What’s Paul doing? He’s looking to get them to think a little bit about what they believe and to ponder the possibilities of the God he’s talking about. He needs them to get it that, as a Christian, he hasn’t put his brain into a wastebasket, but that there are logical and cranial activities involved in what he believes. Now, there are all kinds of ways to stimulate people to thinking. I love to use science, since the bible tells us that the entire creation screams out the God is and that he is the Creator. I used the miracle of rain and all the activity in operation in a single human cell as things that made me marvel at God’s creation. But that’s just me. Each of you Christians out there need to figure out who God is calling you to share the gospel with and to find a way to connect and to intellectually stimulate folks to ponder this God of ours. God’s definitely going to use the way he wired you and gifted you in ways I and you could not even imagine, because each person without Christ is unique.
3. Lovingly Warn. Remember, the whole reason to engage in parts 1 and 2 above is to be able to share Jesus Christ. And this could take more than one chat. It’s possible that Paul, in roaming around the city for some time, had already had some earlier conversations with some of the people in the Areopagus that day. It may take you and me and bit of time before we’re at a point where the people we’re talking to are ready and willing to hear the good news of Jesus. Regardless, Paul gets to this point in Acts 17:29-31. And I suspect he kind of knew some folks were going to chafe at Jesus and this whole resurrection thing, but at least he had them willing to listen. Now, notice there three types of reactions Paul got when he mentions Jesus, Jesus’ resurrection, and the judgment that is coming. These are found in Acts 17:32-34. First group - the mockers. They were incredulous, considering the whole thing utter rubbish. Second group - the interested. They wanted to think this thing through, maybe talk amongst themselves about it all, or check with the wife at home, or whatever. But they wanted to get together with Paul again and chat more. Third group - those won over. Some actually came from that one discussion to be followers of Christ, and one of them, Dionysius, was apparently a leading official in Mars Hill.
Here’s the bottom line. We have to see people without Christ, no matter what kind of lifestyle choices they are making, or how distressed we might be by some of that, as those who are victims of the world system and its leader, Satan. That they are people who are without hope and in desperate need of rescuing. They are in the kingdom of the world, and we want them to change sides, to be people in Jesus’ kingdom. And for us to be involved in seeing that come to pass, we have to be the people willing to do anything to be their lifelines. We will not succeed if all we do is act disgusted by the things those people are involved in, or the things those people believe, or even if we’re just angry at them because they disagree with us or are seeking to do us harm in some way. We’ve got to find a way to love them through the three steps mentioned before, whatever it takes.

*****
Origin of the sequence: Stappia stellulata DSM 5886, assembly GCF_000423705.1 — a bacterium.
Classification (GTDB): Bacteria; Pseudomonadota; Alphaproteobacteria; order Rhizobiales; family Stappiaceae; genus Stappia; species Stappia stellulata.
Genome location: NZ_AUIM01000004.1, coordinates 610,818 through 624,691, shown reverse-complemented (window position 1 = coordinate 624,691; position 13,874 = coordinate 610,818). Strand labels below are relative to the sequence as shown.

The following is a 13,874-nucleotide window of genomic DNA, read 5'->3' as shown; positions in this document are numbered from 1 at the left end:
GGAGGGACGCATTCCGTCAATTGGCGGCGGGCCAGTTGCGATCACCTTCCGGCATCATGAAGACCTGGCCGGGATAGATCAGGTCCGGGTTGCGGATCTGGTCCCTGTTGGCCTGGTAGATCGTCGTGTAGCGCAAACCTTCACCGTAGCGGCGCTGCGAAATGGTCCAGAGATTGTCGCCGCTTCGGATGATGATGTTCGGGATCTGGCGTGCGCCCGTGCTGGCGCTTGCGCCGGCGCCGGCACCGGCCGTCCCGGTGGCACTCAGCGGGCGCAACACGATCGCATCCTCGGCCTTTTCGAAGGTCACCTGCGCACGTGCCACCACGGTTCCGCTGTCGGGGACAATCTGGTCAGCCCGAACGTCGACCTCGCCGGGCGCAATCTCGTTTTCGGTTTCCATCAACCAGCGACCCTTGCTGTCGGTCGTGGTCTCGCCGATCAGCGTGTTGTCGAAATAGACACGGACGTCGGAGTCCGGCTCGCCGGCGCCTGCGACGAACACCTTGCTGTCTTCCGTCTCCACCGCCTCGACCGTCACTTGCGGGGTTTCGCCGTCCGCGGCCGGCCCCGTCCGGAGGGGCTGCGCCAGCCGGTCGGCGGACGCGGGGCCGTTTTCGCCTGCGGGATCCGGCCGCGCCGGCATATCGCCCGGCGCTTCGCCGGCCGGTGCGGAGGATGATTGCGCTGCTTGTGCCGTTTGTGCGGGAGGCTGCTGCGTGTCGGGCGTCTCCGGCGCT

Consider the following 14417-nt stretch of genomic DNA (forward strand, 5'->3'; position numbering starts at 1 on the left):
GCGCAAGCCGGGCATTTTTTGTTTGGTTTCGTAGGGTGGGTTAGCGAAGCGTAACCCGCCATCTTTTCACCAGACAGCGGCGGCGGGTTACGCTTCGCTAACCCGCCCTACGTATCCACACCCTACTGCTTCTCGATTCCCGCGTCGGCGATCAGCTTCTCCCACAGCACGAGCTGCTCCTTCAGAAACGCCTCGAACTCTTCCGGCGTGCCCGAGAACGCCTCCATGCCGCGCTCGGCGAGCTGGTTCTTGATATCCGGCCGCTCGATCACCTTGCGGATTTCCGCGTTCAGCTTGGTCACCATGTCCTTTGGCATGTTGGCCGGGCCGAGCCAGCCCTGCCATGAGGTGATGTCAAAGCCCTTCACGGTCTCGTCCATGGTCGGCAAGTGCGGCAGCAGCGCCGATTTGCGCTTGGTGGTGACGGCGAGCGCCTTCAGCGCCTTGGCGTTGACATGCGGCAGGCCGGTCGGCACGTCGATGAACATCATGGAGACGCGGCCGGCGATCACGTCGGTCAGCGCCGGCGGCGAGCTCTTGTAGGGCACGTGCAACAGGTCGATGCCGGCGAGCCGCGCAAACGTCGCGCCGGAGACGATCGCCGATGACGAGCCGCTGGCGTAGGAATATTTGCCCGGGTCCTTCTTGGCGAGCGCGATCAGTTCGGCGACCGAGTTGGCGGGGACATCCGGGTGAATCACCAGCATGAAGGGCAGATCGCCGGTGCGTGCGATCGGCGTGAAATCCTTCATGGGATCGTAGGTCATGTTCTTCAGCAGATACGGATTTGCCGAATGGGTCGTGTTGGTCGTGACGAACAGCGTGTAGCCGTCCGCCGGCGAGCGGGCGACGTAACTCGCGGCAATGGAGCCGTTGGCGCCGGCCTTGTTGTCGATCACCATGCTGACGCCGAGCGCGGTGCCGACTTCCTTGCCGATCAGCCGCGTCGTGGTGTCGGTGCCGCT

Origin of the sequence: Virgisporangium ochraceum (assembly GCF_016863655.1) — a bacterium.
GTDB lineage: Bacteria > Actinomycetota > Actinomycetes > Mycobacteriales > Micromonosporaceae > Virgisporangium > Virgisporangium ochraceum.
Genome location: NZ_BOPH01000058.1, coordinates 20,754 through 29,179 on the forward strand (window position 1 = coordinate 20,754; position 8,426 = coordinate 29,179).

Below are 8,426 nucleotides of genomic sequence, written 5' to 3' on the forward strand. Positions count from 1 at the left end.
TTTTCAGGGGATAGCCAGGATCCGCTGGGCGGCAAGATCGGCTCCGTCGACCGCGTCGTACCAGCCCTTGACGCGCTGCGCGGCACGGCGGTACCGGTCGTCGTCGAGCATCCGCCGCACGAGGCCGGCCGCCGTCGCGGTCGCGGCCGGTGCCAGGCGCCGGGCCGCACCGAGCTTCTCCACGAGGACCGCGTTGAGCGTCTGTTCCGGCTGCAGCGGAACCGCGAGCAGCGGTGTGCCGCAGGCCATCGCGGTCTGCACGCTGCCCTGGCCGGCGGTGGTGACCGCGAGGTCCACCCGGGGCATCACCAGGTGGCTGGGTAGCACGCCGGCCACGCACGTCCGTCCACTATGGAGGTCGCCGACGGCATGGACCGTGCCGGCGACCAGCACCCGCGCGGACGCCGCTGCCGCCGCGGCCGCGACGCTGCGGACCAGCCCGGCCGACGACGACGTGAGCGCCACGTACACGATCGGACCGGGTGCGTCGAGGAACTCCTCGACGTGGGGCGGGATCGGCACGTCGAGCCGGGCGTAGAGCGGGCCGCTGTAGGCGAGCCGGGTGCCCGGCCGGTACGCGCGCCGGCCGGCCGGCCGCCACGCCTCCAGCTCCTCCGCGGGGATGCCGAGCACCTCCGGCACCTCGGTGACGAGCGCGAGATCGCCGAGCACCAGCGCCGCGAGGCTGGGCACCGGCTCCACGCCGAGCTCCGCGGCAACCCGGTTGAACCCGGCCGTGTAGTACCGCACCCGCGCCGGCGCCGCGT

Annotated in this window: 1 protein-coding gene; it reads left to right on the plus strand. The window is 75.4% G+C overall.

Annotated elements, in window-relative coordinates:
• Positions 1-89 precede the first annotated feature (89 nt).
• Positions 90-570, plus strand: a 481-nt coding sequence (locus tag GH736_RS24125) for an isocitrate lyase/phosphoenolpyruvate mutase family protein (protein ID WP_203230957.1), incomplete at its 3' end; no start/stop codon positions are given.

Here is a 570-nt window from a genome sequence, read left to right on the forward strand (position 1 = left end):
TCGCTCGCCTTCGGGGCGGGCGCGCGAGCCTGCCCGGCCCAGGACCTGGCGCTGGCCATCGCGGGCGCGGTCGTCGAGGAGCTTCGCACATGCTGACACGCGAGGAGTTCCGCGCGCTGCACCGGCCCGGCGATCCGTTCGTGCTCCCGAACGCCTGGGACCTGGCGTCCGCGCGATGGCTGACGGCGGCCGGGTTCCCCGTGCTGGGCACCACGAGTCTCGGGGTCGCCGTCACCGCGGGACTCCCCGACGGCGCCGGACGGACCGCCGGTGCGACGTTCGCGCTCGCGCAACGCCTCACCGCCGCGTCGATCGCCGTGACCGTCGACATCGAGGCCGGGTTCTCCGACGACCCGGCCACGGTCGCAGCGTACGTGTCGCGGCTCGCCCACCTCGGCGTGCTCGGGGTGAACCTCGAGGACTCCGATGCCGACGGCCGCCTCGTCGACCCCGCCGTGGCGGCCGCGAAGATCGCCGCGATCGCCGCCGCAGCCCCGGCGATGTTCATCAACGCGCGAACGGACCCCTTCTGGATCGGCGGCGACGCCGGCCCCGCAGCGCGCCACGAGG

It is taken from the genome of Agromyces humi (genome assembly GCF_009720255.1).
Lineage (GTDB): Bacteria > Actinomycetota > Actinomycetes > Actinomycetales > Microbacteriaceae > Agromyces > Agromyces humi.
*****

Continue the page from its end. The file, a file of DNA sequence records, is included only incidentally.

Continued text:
We closed out with a vignette from my time at CIA about an opportunity I had to share Jesus with co-worker in a staff I was leading. I probably didn’t emphasize this enough during the message, but I really did determine that my job as a manager was to serve the people who worked for me and serve the people I worked for, trusting that whatever was going to happen to my career God would take care of. People hear that kind of stuff all the time; it’s just rare that they actually see it in action. And when they do, it marks you as something different from the world, different from what they are used to. And that led me to a great opportunity lay Christ on the table for this person. And it also allowed me to know what was motivating this person to engage in self-destructive behaviors.
The final thought is this. Our job is to share Christ, not to make Christians. God is the one who makes Christians. We can be blessed to be a part, but in the end, it’s all a God thing. Our job is to love God enough that we love the people God loves enough, that we find a way to connect enough that Jesus Christ gets explained enough. If we do that, anything is possible, because God can do anything.
At The Surge we love doing things together... that includes writing a blog! Here are a few of our main contributing authors:
Our fearless leader, Dwaine is the lead pastor at The Surge. His experience in counter terrorism with the CIA prepared him for ministry and he likes dogs and babies even more than E does.
E (short for Eric Reiss) is the Wingman at The Surge and likes dogs, music, Mexican food, his wife Karen and his little girl Evangeline... not necessarily in that order.